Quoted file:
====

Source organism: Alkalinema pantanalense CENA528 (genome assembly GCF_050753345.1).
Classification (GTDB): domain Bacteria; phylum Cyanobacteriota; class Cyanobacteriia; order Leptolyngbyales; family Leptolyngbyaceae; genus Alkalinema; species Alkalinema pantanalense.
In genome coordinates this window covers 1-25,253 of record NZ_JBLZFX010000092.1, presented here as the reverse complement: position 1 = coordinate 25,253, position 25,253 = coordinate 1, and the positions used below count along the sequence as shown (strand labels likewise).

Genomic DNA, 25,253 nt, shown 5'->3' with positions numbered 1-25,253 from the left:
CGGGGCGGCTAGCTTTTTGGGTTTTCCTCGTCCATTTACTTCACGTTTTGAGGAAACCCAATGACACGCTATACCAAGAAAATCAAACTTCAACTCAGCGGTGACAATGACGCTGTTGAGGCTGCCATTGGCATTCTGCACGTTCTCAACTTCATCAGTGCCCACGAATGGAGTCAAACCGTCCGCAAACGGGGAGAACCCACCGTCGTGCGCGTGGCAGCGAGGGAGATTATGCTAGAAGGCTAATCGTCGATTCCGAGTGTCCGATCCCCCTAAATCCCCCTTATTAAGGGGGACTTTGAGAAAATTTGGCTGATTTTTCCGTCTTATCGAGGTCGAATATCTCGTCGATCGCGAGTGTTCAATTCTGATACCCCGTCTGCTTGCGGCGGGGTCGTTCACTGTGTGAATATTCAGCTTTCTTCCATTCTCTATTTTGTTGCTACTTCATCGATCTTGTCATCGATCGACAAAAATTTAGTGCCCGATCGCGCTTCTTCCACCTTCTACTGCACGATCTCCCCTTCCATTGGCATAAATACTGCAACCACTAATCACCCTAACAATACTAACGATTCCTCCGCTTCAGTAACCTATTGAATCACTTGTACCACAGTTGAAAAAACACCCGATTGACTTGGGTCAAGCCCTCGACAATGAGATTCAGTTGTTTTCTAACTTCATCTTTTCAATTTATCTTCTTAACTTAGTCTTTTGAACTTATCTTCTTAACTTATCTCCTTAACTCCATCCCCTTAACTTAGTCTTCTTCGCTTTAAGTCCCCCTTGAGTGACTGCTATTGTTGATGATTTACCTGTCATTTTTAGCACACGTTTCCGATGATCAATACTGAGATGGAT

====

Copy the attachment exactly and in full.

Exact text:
Source organism: Alkalinema pantanalense CENA528 (genome assembly GCF_050753345.1).
Classification (GTDB): domain Bacteria; phylum Cyanobacteriota; class Cyanobacteriia; order Leptolyngbyales; family Leptolyngbyaceae; genus Alkalinema; species Alkalinema pantanalense.
In genome coordinates this window covers 1-25,253 of record NZ_JBLZFX010000092.1, presented here as the reverse complement: position 1 = coordinate 25,253, position 25,253 = coordinate 1, and the positions used below count along the sequence as shown (strand labels likewise).

Genomic DNA, 25,253 nt, shown 5'->3' with positions numbered 1-25,253 from the left:
CGGGGCGGCTAGCTTTTTGGGTTTTCCTCGTCCATTTACTTCACGTTTTGAGGAAACCCAATGACACGCTATACCAAGAAAATCAAACTTCAACTCAGCGGTGACAATGACGCTGTTGAGGCTGCCATTGGCATTCTGCACGTTCTCAACTTCATCAGTGCCCACGAATGGAGTCAAACCGTCCGCAAACGGGGAGAACCCACCGTCGTGCGCGTGGCAGCGAGGGAGATTATGCTAGAAGGCTAATCGTCGATTCCGAGTGTCCGATCCCCCTAAATCCCCCTTATTAAGGGGGACTTTGAGAAAATTTGGCTGATTTTTCCGTCTTATCGAGGTCGAATATCTCGTCGATCGCGAGTGTTCAATTCTGATACCCCGTCTGCTTGCGGCGGGGTCGTTCACTGTGTGAATATTCAGCTTTCTTCCATTCTCTATTTTGTTGCTACTTCATCGATCTTGTCATCGATCGACAAAAATTTAGTGCCCGATCGCGCTTCTTCCACCTTCTACTGCACGATCTCCCCTTCCATTGGCATAAATACTGCAACCACTAATCACCCTAACAATACTAACGATTCCTCCGCTTCAGTAACCTATTGAATCACTTGTACCACAGTTGAAAAAACACCCGATTGACTTGGGTCAAGCCCTCGACAATGAGATTCAGTTGTTTTCTAACTTCATCTTTTCAATTTATCTTCTTAACTTAGTCTTTTGAACTTATCTTCTTAACTTATCTCCTTAACTCCATCCCCTTAACTTAGTCTTCTTCGCTTTAAGTCCCCCTTGAGTGACTGCTATTGTTGATGATTTACCTGTCATTTTTAGCACACGTTTCCGATGATCAATACTGAGATGGAT